Question Time for Griffin as BNP loses early christmas present

Five minutes into last night’s Question Time and I had joined the 3,000-strong armer of tweeters eager to have their say about Nick  Griffin’s appearance on the BBC’s flagship programme.

Nick Griffin's bizarre smirking tactic comes out again.
Nick Griffin's bizarre smirking tactic comes out again.

Prior to that and throughout the day, the debate had raged on about whether he should have been there in the first place. Griffin’s appearance, many argued, would legitimise the BNP and their hateful policies, giving them far greater credence than they deserve. The BBC’s Mark Byford was roundly criticised, some even asking whether “he would sleep soundly” that night, knowing he had given the BNP this massive opportunity.

However, that was to miss the point and indeed the real opportunity – the opportunity to expose Griffin and his party for what they really are. It is not the BBC’s role to censor political debate. Whatever your feelings and politics, the BNP had reached nearly 1 million voters and as such, from an editorial perspective, they had a right to be heard or at least to be scrutinised – and it is this scrutiny that was the REAL opportunity.

The danger of the show turning into a political X Factor, complete with hysterical audience was very real and I must say that the BBC may regret the perceived witch hunt format that at times threatened to turn the villain of the day into a victim. However, Griffin’s lack of skill and I’m guessing, zero PR strategy other than “get on TV Nick”, meant that he couldn’t exploit this chink of opportunity to the fore.

He was evasive throughout, nervous and clearly flustered, as the audience and even the guests regularly lost their cool and sought to attack him. It was mob rule, it was in danger of playing into his clammy little hands and it was lucky that he did not have the wit or the skill to play the victim card.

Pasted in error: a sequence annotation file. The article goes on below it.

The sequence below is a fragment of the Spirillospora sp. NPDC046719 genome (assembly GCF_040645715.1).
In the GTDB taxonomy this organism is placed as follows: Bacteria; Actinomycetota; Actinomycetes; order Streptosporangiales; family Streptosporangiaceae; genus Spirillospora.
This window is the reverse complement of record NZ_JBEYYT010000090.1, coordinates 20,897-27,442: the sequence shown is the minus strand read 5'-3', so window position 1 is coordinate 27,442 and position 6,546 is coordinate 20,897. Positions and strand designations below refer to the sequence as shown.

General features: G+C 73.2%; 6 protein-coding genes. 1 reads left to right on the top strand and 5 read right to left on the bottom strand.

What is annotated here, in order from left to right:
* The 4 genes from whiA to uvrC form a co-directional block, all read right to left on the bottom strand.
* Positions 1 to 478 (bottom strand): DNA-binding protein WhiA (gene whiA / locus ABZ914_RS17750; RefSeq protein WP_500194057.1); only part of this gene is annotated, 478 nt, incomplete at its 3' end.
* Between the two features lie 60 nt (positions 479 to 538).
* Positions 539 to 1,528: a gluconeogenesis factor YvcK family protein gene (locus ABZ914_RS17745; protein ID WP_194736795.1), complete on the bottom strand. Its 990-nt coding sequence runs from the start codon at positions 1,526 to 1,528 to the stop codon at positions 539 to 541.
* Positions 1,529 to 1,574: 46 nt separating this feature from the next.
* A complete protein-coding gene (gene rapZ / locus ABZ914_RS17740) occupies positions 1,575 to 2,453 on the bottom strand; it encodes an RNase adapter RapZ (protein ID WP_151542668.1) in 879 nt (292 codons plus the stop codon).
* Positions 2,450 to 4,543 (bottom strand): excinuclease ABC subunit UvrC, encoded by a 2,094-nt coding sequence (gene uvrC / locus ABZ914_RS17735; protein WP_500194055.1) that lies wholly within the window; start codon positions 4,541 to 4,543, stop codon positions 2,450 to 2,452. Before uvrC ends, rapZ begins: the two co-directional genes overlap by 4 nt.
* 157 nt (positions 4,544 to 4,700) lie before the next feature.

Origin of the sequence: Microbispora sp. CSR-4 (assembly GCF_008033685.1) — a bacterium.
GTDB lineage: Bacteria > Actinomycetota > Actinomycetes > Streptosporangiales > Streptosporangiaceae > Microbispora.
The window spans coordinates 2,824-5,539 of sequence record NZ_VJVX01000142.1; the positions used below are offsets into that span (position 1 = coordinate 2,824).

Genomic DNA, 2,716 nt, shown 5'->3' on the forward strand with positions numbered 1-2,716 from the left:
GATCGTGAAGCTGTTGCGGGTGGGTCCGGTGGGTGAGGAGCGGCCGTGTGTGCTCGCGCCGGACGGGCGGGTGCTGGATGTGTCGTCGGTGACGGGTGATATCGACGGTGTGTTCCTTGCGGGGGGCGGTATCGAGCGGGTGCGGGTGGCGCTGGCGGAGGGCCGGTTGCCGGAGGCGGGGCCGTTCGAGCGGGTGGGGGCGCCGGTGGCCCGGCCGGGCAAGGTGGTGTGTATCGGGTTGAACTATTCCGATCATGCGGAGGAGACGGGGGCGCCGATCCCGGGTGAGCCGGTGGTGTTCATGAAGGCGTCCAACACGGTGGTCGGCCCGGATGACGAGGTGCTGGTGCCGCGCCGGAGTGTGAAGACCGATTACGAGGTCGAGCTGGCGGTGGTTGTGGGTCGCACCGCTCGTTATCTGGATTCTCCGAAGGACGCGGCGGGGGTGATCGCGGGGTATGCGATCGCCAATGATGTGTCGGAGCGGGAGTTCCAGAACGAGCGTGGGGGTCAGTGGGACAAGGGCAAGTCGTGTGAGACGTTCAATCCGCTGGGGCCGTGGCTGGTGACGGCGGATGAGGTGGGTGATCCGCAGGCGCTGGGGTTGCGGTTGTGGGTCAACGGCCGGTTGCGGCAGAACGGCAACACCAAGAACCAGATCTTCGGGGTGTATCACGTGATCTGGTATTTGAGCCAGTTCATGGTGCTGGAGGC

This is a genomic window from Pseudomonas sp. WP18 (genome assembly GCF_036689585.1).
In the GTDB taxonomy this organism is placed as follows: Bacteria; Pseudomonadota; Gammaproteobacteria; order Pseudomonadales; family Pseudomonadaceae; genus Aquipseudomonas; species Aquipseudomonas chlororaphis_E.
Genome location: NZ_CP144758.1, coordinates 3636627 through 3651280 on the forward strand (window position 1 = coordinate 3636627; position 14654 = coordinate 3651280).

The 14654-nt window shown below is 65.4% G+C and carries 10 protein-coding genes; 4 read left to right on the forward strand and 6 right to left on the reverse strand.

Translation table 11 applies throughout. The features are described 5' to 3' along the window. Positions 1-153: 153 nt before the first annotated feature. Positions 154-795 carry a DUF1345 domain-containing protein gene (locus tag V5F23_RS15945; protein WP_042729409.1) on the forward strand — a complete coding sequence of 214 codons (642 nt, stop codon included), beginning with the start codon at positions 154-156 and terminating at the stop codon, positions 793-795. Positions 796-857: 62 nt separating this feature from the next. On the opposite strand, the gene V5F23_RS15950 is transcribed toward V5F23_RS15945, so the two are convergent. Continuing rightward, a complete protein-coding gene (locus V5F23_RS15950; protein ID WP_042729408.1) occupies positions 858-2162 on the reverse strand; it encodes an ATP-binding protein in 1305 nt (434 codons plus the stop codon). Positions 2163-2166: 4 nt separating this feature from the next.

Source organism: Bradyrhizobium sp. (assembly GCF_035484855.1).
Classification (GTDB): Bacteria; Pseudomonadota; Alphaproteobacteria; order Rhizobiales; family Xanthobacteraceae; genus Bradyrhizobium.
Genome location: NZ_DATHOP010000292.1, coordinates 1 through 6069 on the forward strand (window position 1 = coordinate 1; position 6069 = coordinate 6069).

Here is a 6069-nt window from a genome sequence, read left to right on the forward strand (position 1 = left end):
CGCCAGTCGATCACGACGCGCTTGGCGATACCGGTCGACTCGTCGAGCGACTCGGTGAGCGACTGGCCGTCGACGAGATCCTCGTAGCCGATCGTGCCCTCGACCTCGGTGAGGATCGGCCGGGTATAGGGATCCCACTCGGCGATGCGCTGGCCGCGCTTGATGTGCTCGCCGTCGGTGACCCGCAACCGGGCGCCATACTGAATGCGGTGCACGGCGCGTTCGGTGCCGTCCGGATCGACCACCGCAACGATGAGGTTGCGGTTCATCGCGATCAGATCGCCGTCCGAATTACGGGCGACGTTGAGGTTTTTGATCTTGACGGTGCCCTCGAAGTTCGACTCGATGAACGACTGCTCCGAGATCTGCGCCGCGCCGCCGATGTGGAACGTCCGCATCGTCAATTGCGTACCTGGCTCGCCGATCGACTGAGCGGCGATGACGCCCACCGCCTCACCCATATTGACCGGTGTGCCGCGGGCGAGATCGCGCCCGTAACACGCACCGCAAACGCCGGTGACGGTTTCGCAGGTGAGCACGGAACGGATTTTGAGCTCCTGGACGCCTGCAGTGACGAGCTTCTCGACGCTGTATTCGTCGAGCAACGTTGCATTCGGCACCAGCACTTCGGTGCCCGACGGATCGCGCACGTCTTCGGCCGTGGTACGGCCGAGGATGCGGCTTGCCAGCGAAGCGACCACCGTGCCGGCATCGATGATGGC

That was the real danger of having him on. If they didn’t let him speak and air his ridiculous views, they wouldn’t have given him enough rope to hang himself. Thankfully for all he still managed it, with a slew of feeble comebacks, bizarre smirks, and even applause for his critics, mingled in with his biggoted world view that he occasionally managed to blurt out.

In the end it was a victory for free speech and as such, all that is good about the UK but there was undoubtedly an opportunity for all.

The Press For Attention Prescription

Nobody really took the opportunity. The other guests seemed to forget that they were under scrutiny too and had a platform to air their policies if they dared. They were right to attack Griffin but too keen to join the baying mob and keep the focus on him when they should have turned the focus on Griffin onto them and what they actually stood for. How many chances will they get to speak to a huge audience that was actually turned onto politics and eager to hear policies – however briefly? It was an opportunity for plain speaking for all parties and nobody took it – Griffin tried but failed.

It was a dangerous game but as Nick Robinson said on BBC News just half an hour before; “No TV programme gives politicians power – it is the voter that does that.”

So it now remains for the mainstream parties to get out there and say what they believe in –  that is the one lesson they could learn from Griffin.